On June 8, members of the Northwestern University Feinberg School of Medicine community gathered for the third annual James and Bessie Pappas Lecture in Ophthalmology. This highly regarded annual lecture series was created through the generosity of James and Bessie Pappas in 2014 to help advance scientific education in ophthalmology.
“The Pappas Lecture honors our rich tradition of advancing scientific education,” said Nicholas Volpe, MD, the George S. and Edwina Tarry Professor of Ophthalmology, and chair of the Department of Ophthalmology. “This lecture was established by James and Bessie Pappas not because they are patients, or scientists, but for the good of doing it. They are interested in our method, and with their help we will continue this tradition in perpetuity. There will be a 100th Pappas lecture because of the generosity of this endowment.”
This year’s Pappas lecture was presented by Joel S. Schuman, MD, FACS, who is professor and chair of Ophthalmology at New York University (NYU) Langone Medical Center, professor of Electrical and Computer Engineering at the NYU Tandon School of Engineering, and professor of Neuroscience and Physiology at the NYU Neuroscience Institute.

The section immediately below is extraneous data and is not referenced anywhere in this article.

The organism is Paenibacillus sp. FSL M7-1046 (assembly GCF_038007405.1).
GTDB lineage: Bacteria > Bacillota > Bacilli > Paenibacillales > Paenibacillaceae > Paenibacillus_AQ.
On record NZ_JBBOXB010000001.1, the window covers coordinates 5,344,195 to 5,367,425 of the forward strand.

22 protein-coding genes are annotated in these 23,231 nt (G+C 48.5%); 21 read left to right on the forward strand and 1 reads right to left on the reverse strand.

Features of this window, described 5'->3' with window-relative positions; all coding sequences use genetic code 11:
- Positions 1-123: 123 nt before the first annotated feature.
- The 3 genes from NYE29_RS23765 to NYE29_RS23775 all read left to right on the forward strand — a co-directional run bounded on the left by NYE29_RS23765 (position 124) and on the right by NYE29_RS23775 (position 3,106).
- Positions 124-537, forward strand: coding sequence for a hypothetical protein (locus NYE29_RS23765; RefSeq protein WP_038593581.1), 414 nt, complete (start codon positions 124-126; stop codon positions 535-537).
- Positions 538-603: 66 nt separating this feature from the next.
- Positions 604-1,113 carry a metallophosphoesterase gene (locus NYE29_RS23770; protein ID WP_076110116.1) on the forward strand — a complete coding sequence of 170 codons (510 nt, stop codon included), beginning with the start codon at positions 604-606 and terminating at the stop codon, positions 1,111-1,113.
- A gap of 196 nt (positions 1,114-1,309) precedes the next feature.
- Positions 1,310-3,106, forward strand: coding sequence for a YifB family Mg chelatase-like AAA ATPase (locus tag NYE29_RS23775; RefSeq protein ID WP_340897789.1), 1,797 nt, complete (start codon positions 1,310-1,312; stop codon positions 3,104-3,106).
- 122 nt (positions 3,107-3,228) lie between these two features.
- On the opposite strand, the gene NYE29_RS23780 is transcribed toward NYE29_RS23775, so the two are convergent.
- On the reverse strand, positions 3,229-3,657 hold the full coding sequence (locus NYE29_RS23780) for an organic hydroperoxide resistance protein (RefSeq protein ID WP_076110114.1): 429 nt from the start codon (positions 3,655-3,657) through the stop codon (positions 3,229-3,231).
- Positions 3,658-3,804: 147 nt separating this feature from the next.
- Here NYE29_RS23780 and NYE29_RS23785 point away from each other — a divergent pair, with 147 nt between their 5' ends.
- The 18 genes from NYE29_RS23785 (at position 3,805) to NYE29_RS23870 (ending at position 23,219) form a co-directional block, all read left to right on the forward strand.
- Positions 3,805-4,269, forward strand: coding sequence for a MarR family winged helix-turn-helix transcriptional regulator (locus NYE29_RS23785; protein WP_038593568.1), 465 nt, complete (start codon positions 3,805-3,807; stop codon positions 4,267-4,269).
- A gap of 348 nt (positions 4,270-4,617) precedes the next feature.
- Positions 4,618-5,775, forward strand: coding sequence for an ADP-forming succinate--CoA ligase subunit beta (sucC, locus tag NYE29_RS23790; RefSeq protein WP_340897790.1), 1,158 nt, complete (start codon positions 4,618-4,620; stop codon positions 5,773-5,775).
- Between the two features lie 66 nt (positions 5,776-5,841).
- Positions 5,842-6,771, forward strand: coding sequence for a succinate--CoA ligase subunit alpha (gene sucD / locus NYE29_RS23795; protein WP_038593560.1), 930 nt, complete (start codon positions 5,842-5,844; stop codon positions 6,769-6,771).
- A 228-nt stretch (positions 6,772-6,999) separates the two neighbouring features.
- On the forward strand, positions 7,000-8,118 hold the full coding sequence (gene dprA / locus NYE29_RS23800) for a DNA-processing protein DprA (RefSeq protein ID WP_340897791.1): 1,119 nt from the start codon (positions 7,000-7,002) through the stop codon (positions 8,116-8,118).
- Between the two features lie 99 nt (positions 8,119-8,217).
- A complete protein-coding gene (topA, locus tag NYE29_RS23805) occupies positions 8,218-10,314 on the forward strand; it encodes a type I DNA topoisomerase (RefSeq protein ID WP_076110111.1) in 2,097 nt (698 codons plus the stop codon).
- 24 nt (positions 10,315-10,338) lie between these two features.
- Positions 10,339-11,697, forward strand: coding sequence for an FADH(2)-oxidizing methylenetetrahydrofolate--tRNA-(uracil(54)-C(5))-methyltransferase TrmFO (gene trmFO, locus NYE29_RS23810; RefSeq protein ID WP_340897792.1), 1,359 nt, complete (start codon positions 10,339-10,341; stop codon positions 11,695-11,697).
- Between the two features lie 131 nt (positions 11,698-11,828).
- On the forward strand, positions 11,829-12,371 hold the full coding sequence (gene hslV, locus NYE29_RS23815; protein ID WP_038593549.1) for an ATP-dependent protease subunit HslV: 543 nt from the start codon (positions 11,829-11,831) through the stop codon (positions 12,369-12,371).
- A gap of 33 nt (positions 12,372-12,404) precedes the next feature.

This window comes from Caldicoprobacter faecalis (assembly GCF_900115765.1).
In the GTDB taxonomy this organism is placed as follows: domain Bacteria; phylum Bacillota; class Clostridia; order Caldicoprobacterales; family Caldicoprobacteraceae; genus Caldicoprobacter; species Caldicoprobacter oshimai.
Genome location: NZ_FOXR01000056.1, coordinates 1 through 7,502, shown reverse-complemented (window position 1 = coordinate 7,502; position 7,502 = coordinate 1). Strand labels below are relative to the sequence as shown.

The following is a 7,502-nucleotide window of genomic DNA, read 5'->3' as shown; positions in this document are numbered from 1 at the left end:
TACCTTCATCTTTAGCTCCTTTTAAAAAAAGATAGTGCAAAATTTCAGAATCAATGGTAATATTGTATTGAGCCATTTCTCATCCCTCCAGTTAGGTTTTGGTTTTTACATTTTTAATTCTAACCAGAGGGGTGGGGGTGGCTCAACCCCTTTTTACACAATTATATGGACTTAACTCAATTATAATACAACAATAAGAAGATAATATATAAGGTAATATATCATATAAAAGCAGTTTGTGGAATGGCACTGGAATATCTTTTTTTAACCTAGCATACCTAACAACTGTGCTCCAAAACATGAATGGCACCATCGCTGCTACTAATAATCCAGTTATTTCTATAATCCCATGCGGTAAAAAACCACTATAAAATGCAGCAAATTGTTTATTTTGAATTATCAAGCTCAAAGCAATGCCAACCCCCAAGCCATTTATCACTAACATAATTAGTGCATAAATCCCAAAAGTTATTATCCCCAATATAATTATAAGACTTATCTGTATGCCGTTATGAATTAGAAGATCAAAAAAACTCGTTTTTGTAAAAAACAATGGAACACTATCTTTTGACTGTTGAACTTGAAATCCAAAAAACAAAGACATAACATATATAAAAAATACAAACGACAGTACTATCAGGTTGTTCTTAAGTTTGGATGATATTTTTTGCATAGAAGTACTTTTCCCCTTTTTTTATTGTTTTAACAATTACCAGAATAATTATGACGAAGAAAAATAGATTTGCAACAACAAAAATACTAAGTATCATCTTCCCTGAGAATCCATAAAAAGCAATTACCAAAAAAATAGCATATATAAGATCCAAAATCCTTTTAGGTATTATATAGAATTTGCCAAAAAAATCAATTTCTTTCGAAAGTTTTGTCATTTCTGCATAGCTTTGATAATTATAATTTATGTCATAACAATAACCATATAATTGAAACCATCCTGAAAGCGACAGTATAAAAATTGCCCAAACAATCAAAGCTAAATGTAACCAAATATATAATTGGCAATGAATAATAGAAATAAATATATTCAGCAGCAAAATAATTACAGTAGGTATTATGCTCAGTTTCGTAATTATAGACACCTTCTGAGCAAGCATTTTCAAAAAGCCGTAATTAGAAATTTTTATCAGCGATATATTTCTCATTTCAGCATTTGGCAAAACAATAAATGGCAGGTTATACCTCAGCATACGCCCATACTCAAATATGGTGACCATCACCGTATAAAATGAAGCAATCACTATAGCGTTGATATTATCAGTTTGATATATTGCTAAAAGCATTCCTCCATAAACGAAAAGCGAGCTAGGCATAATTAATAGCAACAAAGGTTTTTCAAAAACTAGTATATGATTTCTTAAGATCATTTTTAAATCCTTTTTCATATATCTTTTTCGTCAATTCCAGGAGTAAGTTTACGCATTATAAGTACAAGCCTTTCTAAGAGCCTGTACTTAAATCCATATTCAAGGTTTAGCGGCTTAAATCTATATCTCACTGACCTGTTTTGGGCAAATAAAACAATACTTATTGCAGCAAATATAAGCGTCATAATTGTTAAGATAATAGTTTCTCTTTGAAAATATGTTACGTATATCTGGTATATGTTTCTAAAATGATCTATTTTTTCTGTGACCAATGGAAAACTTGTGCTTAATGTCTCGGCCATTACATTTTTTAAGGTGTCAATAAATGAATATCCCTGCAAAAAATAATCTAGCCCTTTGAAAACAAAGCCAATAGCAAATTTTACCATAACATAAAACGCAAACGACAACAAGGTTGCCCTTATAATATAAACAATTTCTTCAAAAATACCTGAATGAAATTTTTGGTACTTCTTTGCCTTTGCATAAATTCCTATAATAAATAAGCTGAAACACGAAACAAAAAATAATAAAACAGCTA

The Past, Present, and Future of OCT
Dr. Schuman’s talk focused on optical coherence tomography (OCT), which is a clinical tool used for ocular diagnostics. Dr. Schuman discussed the past, present, and future of OCT, providing details on how the technology was invented and how it is used today. He also outlined possible ways this tool can be used in the future.
“OCT is an example of how an investment in basic research can pay off both economically and in public health. OCT first started as basic research and is now used daily as a clinical tool.” Dr. Schuman continued, citing how software advances with OCT have made it possible to view and assess 3D OCT data, thus allowing doctors to monitor disease progress and responses to therapy.
OCT allows for high-resolution scans of the eye. The advent of OCT in the late 1980s allowed ophthalmologists to use high-speed cameras and lasers to see through tissues and identify blood vessels. Today, OCT is primarily used to monitor glaucoma, diseases of the retina, diabetic retinopathy, and macular degeneration. Dr. Schuman also mentioned that OCT is one of the most rapidly adopted medical technologies—to date, over 60,000 units have been sold.
Dr. Schuman also presented his vision for the future of OCT. Ideally, competition between manufacturers will drive prices and innovation to further advance OCT technology.